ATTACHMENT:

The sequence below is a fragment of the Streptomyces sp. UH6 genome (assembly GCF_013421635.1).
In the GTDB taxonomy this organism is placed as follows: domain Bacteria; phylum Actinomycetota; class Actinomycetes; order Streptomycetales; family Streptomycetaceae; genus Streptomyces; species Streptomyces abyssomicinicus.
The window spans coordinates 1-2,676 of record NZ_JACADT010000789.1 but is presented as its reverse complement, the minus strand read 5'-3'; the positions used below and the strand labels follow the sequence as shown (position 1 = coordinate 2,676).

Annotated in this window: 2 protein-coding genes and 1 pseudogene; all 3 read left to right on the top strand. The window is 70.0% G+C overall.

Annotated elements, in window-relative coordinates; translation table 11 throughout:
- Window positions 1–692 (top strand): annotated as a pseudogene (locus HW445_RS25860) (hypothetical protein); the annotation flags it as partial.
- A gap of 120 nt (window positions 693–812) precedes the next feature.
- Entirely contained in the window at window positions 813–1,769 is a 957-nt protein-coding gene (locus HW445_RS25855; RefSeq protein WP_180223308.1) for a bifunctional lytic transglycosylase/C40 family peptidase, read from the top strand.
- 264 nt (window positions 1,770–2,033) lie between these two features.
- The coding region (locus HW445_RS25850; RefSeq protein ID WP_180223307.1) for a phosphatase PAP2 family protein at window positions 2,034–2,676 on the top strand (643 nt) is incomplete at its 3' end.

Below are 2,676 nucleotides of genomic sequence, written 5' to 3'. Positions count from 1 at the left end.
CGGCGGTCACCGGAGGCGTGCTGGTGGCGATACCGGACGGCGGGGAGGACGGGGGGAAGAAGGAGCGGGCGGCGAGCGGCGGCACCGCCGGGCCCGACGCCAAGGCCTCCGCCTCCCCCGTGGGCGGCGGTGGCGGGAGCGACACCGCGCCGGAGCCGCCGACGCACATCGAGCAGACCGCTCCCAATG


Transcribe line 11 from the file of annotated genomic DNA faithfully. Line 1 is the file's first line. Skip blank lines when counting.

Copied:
Below are 2,676 nucleotides of genomic sequence, written 5' to 3'. Positions count from 1 at the left end.